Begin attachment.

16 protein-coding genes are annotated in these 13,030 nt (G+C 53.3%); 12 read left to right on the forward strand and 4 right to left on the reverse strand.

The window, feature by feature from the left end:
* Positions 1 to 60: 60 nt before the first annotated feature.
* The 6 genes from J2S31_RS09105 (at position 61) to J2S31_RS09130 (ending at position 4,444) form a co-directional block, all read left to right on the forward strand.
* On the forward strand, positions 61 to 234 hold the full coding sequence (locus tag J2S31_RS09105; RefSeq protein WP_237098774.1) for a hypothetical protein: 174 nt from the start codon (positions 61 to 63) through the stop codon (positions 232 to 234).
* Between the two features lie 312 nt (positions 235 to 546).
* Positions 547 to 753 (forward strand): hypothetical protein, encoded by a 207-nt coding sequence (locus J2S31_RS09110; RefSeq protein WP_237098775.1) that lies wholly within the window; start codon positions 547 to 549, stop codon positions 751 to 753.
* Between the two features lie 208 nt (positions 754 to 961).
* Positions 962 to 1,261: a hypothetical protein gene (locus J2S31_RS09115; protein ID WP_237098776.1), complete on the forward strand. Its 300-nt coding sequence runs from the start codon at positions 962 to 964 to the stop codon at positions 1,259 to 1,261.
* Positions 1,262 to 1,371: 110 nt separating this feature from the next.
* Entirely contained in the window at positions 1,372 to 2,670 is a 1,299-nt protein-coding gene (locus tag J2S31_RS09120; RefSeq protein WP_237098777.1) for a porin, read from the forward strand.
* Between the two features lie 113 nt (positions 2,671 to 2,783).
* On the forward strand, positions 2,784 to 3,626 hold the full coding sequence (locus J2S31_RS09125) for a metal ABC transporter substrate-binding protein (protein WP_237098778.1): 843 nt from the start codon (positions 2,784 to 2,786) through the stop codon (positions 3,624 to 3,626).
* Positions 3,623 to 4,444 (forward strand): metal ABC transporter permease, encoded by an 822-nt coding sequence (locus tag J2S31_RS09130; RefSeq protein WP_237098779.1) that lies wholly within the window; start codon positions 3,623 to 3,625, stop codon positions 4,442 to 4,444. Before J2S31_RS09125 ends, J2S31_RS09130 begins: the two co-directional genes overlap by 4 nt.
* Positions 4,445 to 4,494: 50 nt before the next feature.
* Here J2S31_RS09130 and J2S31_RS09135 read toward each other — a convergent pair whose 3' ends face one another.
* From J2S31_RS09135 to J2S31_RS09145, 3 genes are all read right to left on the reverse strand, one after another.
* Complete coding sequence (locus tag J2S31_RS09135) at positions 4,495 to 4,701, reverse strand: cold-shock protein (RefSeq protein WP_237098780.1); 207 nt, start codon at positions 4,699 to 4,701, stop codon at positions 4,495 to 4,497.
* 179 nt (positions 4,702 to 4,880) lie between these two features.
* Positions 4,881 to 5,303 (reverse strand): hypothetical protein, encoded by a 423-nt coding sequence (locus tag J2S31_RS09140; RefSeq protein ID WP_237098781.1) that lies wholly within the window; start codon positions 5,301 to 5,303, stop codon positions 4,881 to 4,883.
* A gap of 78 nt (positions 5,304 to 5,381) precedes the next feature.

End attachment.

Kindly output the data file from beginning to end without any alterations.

16 protein-coding genes are annotated in these 13,030 nt (G+C 53.3%); 12 read left to right on the forward strand and 4 right to left on the reverse strand.

The window, feature by feature from the left end:
* Positions 1 to 60: 60 nt before the first annotated feature.
* The 6 genes from J2S31_RS09105 (at position 61) to J2S31_RS09130 (ending at position 4,444) form a co-directional block, all read left to right on the forward strand.
* On the forward strand, positions 61 to 234 hold the full coding sequence (locus tag J2S31_RS09105; RefSeq protein WP_237098774.1) for a hypothetical protein: 174 nt from the start codon (positions 61 to 63) through the stop codon (positions 232 to 234).
* Between the two features lie 312 nt (positions 235 to 546).
* Positions 547 to 753 (forward strand): hypothetical protein, encoded by a 207-nt coding sequence (locus J2S31_RS09110; RefSeq protein WP_237098775.1) that lies wholly within the window; start codon positions 547 to 549, stop codon positions 751 to 753.
* Between the two features lie 208 nt (positions 754 to 961).
* Positions 962 to 1,261: a hypothetical protein gene (locus J2S31_RS09115; protein ID WP_237098776.1), complete on the forward strand. Its 300-nt coding sequence runs from the start codon at positions 962 to 964 to the stop codon at positions 1,259 to 1,261.
* Positions 1,262 to 1,371: 110 nt separating this feature from the next.
* Entirely contained in the window at positions 1,372 to 2,670 is a 1,299-nt protein-coding gene (locus tag J2S31_RS09120; RefSeq protein WP_237098777.1) for a porin, read from the forward strand.
* Between the two features lie 113 nt (positions 2,671 to 2,783).
* On the forward strand, positions 2,784 to 3,626 hold the full coding sequence (locus J2S31_RS09125) for a metal ABC transporter substrate-binding protein (protein WP_237098778.1): 843 nt from the start codon (positions 2,784 to 2,786) through the stop codon (positions 3,624 to 3,626).
* Positions 3,623 to 4,444 (forward strand): metal ABC transporter permease, encoded by an 822-nt coding sequence (locus tag J2S31_RS09130; RefSeq protein WP_237098779.1) that lies wholly within the window; start codon positions 3,623 to 3,625, stop codon positions 4,442 to 4,444. Before J2S31_RS09125 ends, J2S31_RS09130 begins: the two co-directional genes overlap by 4 nt.
* Positions 4,445 to 4,494: 50 nt before the next feature.
* Here J2S31_RS09130 and J2S31_RS09135 read toward each other — a convergent pair whose 3' ends face one another.
* From J2S31_RS09135 to J2S31_RS09145, 3 genes are all read right to left on the reverse strand, one after another.
* Complete coding sequence (locus tag J2S31_RS09135) at positions 4,495 to 4,701, reverse strand: cold-shock protein (RefSeq protein WP_237098780.1); 207 nt, start codon at positions 4,699 to 4,701, stop codon at positions 4,495 to 4,497.
* 179 nt (positions 4,702 to 4,880) lie between these two features.
* Positions 4,881 to 5,303 (reverse strand): hypothetical protein, encoded by a 423-nt coding sequence (locus tag J2S31_RS09140; RefSeq protein ID WP_237098781.1) that lies wholly within the window; start codon positions 5,301 to 5,303, stop codon positions 4,881 to 4,883.
* A gap of 78 nt (positions 5,304 to 5,381) precedes the next feature.